Mirroring and matching are techniques used to establish rapport at the unconscious level. This is created by becoming like the person with whom you need to make a connection. We need to make a connection with patients! When talking to patients look at their gestures and vocal inflexions. In a subtle way try to “match” these behaviors.  Subtle is the key word; we do not want to make it obvious or the patient may think we are mocking  them. People feel more comfortable with people who act like them.  For example, if your patient uses a lot of certain hand gestures, you may need to increase your level of these hand gestures.

If you look at people in the workplace or social situations who seem to be very engaged, notice they most likely have similar body language and tone of voice.  They are in sync.  We need to be in sync with our patients through the the strategies of matching and mirroring.

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Edward Leigh, MA, is the Founder and Director of the Center for Healthcare Communication.  The Center focuses on increasing patient satisfaction and decreasing the risk of medical errors. We offer high-impact training, consulting and one-on-one coaching. Contact us today!
http://www.CommunicatingWithPatients.com or 1-800-677-3256

Study Reveals HUGE Communication Gap Between Patients and Physicians

October 18, 2010

The Archives of Internal Medicine recently published a study that surprised many physicians who thought they were communicating effectively with patients. A group of Yale researchers study results are very concerning.

Several findings revealed a very significant communication disconnect between patients and physicians.  The gap is alarming.  Here are two examples:

Physician Name — Study found that:

Patient Survey: More than 80% of patients did not know the physician taking care of them.
vs.
Physician Survey: The majority of doctors thought the patients knew their name.

Admission Diagnosis — Study found that:

Patient Survey: About  50% of patients did not know their admission diagnosis.
vs.
Physician Survey: The vast majority of doctors thought the patients had understood their diagnosis.

These results indicate significant works need to be done to narrow the gap between what healthcare professionals say and what patients understand.  This comes through education.

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Edward Leigh, MA, is the Founder and Director of the Center for Healthcare Communication.  The Center focuses on increasing patient satisfaction and decreasing the risk of medical errors. We offer high-impact training, consulting and one-on-one coaching. Contact us today!
http://www.CommunicatingWithPatients.com or 1-800-677-3256

The Cleveland Clinic Improves the Patient Experience … by Improving the Hospital Gown!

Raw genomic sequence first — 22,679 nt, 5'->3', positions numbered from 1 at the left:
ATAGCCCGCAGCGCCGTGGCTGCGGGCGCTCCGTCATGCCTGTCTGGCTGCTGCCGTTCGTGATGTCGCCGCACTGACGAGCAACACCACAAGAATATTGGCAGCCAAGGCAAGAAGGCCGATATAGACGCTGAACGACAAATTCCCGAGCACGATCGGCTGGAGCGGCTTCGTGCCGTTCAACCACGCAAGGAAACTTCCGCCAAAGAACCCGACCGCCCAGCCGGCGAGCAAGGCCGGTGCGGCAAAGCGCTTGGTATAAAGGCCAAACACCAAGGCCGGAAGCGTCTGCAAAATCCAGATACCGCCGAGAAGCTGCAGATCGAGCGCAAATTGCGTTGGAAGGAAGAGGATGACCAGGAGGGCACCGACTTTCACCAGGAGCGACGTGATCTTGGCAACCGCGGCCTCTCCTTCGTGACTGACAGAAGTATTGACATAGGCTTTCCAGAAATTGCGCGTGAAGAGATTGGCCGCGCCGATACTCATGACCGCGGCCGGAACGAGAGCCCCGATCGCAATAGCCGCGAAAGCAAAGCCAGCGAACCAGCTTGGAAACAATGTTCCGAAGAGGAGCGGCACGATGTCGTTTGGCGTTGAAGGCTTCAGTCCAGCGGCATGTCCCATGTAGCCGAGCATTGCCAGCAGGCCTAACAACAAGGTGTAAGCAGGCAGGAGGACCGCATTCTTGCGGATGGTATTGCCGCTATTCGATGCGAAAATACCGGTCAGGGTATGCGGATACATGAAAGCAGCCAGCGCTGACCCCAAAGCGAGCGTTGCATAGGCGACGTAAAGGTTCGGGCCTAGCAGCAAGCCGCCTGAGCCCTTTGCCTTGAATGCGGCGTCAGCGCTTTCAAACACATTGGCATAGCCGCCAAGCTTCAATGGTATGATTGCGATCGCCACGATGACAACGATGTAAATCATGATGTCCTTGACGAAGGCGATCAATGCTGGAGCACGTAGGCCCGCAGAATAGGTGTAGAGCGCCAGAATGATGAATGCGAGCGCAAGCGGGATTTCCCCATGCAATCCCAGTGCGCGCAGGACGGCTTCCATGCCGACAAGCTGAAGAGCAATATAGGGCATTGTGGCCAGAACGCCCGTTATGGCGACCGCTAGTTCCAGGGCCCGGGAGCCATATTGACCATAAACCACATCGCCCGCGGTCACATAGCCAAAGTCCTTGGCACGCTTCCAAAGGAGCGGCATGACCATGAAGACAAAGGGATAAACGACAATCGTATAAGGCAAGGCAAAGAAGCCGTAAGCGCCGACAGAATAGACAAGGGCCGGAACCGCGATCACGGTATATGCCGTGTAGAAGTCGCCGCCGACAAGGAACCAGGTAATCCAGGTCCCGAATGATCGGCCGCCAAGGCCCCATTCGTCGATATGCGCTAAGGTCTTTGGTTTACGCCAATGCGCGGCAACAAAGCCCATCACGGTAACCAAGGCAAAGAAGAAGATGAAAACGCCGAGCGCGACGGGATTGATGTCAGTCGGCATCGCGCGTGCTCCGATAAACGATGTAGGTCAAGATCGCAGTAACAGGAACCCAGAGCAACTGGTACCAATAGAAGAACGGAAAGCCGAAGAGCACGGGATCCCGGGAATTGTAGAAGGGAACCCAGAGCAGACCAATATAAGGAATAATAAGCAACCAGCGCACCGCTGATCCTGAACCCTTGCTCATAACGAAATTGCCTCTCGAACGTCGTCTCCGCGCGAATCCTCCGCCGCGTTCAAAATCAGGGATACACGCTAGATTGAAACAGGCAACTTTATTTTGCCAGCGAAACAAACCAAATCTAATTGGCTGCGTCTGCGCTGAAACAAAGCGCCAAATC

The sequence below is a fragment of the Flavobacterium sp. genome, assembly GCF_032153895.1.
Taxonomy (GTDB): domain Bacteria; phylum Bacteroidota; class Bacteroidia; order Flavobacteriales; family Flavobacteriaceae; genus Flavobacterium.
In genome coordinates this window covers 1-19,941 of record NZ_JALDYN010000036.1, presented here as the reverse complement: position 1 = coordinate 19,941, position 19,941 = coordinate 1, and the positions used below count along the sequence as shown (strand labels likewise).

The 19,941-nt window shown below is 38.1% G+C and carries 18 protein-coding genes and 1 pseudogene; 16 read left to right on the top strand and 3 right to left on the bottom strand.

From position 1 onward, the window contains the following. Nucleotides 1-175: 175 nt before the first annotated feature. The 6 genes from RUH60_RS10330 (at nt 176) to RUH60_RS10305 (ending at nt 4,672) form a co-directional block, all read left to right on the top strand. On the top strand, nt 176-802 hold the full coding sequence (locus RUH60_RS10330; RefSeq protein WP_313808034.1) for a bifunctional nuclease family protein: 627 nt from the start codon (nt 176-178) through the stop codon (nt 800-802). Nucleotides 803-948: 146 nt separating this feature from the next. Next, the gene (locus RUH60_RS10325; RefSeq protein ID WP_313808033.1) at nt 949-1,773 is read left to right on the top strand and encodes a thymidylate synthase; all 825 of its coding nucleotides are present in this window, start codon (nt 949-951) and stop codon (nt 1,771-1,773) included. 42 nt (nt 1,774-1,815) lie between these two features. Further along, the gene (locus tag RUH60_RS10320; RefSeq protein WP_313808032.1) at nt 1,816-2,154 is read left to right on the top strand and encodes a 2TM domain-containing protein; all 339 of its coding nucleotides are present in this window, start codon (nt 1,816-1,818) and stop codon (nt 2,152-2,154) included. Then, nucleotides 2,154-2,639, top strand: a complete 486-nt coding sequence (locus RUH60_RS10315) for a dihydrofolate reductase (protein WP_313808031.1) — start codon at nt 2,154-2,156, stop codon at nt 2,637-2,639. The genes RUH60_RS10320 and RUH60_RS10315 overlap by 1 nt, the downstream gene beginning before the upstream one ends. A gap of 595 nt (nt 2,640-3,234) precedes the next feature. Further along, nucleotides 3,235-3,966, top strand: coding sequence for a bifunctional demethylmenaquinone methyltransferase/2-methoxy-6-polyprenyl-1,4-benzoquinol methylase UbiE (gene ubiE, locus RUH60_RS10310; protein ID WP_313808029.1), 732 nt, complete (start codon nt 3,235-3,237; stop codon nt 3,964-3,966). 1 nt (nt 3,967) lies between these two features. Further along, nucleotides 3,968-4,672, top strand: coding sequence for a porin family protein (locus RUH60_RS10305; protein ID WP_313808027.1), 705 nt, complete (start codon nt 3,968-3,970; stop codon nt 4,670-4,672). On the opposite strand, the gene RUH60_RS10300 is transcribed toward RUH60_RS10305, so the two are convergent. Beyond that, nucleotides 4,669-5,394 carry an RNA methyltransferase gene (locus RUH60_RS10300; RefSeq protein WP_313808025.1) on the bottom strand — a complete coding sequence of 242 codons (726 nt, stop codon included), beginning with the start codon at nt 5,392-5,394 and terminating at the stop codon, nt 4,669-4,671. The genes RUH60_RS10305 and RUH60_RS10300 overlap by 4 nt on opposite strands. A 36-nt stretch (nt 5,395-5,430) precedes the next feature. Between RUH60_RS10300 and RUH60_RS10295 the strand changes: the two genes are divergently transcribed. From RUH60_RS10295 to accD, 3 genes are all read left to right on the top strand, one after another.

October 12, 2010

The hospital gown. They have become a standard joke among comics who talk about being in hospitals.  If patients do not fasten them just right, their derrieres (or other body parts) may be on display for all to see!

The Cleveland Clinic wants to change the hospital gown and they have enlisted the help of a glamorous fashion designer! Fashion icon Diane von Furstenberg created a unisex patient-friendly, comfortable, wraparound apparel that looks good on everyone.

Jeanne Ryan, committee chair, stated, “The original goal had been to improve patients’ hospital experiences. We wanted to provide people with some dignity. They come to the hospital, it’s very stressful and then we ask them to take off their clothes. People said they feel exposed.” The gowns are expected to become available to all patients in the Cleveland Clinic’s Ohio facilities sometime in 2011.

Everything a hospital does creates either a negative or positive “patient experience.”  This initiative certainly enhances the patient experience.  From my work at enhancing the patient experience, I know that these little changes have a big impact. Bravo to the Cleveland Clinic!

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Edward Leigh, MA, is the Founder and Director of the Center for Healthcare Communication.  The Center focuses on increasing patient satisfaction and decreasing the risk of medical errors. We offer high-impact training, consulting and one-on-one coaching. Contact us today!
http://www.CommunicatingWithPatients.com or 1-800-677-3256

MD Anderson Cancer Center Offers Innovative Patient-Professional Communications Program

October 8, 2010

The Interpersonal Communication And Relationship Enhancement (I*CARE) programs are excellent educational tools developed to enhance the communication skills of oncology professionals. The program is part of MD Anderson’s Department of Faculty Development. The program developers strongly believe that “skillful communication is a competency that can be taught and learned.”